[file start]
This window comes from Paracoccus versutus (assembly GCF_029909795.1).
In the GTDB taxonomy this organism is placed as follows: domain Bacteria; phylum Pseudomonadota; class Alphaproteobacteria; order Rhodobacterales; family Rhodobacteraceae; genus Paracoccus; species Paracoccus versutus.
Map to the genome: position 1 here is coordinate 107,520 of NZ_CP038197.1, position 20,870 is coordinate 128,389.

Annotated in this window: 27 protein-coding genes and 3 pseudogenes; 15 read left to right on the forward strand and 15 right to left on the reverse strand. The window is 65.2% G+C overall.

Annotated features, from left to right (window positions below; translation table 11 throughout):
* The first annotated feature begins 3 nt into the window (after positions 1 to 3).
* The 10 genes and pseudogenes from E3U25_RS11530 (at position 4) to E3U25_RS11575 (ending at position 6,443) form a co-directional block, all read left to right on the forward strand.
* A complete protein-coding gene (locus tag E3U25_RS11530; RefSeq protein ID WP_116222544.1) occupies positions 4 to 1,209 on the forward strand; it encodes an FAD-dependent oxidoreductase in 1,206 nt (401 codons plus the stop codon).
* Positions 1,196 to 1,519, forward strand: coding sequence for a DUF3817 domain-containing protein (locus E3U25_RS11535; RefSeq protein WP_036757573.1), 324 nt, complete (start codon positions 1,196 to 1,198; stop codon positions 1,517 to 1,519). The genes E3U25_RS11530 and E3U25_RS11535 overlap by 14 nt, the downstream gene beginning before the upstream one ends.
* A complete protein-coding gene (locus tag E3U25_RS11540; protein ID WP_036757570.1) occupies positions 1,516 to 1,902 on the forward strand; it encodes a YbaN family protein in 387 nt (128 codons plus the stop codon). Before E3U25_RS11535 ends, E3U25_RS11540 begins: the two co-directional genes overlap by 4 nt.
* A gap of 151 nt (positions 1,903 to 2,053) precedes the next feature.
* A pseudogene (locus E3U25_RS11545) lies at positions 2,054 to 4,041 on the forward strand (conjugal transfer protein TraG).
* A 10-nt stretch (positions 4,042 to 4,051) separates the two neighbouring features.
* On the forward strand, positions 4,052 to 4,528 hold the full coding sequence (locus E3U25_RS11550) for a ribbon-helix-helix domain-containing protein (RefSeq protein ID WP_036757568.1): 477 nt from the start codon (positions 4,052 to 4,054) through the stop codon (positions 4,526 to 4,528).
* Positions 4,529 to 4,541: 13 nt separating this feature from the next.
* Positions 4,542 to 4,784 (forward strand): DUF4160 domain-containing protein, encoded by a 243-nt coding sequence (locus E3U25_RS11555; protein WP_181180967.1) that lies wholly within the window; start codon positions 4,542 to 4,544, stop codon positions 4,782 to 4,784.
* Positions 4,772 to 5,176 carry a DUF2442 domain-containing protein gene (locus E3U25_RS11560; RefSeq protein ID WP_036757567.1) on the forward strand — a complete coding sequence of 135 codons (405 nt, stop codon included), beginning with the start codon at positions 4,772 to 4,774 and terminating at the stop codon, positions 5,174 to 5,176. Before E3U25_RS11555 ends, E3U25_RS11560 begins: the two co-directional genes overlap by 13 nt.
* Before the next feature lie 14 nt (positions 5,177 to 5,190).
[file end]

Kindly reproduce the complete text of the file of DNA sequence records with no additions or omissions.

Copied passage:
This window comes from Paracoccus versutus (assembly GCF_029909795.1).
In the GTDB taxonomy this organism is placed as follows: domain Bacteria; phylum Pseudomonadota; class Alphaproteobacteria; order Rhodobacterales; family Rhodobacteraceae; genus Paracoccus; species Paracoccus versutus.
Map to the genome: position 1 here is coordinate 107,520 of NZ_CP038197.1, position 20,870 is coordinate 128,389.

Annotated in this window: 27 protein-coding genes and 3 pseudogenes; 15 read left to right on the forward strand and 15 right to left on the reverse strand. The window is 65.2% G+C overall.

Annotated features, from left to right (window positions below; translation table 11 throughout):
* The first annotated feature begins 3 nt into the window (after positions 1 to 3).
* The 10 genes and pseudogenes from E3U25_RS11530 (at position 4) to E3U25_RS11575 (ending at position 6,443) form a co-directional block, all read left to right on the forward strand.
* A complete protein-coding gene (locus tag E3U25_RS11530; RefSeq protein ID WP_116222544.1) occupies positions 4 to 1,209 on the forward strand; it encodes an FAD-dependent oxidoreductase in 1,206 nt (401 codons plus the stop codon).
* Positions 1,196 to 1,519, forward strand: coding sequence for a DUF3817 domain-containing protein (locus E3U25_RS11535; RefSeq protein WP_036757573.1), 324 nt, complete (start codon positions 1,196 to 1,198; stop codon positions 1,517 to 1,519). The genes E3U25_RS11530 and E3U25_RS11535 overlap by 14 nt, the downstream gene beginning before the upstream one ends.
* A complete protein-coding gene (locus tag E3U25_RS11540; protein ID WP_036757570.1) occupies positions 1,516 to 1,902 on the forward strand; it encodes a YbaN family protein in 387 nt (128 codons plus the stop codon). Before E3U25_RS11535 ends, E3U25_RS11540 begins: the two co-directional genes overlap by 4 nt.
* A gap of 151 nt (positions 1,903 to 2,053) precedes the next feature.
* A pseudogene (locus E3U25_RS11545) lies at positions 2,054 to 4,041 on the forward strand (conjugal transfer protein TraG).
* A 10-nt stretch (positions 4,042 to 4,051) separates the two neighbouring features.
* On the forward strand, positions 4,052 to 4,528 hold the full coding sequence (locus E3U25_RS11550) for a ribbon-helix-helix domain-containing protein (RefSeq protein ID WP_036757568.1): 477 nt from the start codon (positions 4,052 to 4,054) through the stop codon (positions 4,526 to 4,528).
* Positions 4,529 to 4,541: 13 nt separating this feature from the next.
* Positions 4,542 to 4,784 (forward strand): DUF4160 domain-containing protein, encoded by a 243-nt coding sequence (locus E3U25_RS11555; protein WP_181180967.1) that lies wholly within the window; start codon positions 4,542 to 4,544, stop codon positions 4,782 to 4,784.
* Positions 4,772 to 5,176 carry a DUF2442 domain-containing protein gene (locus E3U25_RS11560; RefSeq protein ID WP_036757567.1) on the forward strand — a complete coding sequence of 135 codons (405 nt, stop codon included), beginning with the start codon at positions 4,772 to 4,774 and terminating at the stop codon, positions 5,174 to 5,176. Before E3U25_RS11555 ends, E3U25_RS11560 begins: the two co-directional genes overlap by 13 nt.
* Before the next feature lie 14 nt (positions 5,177 to 5,190).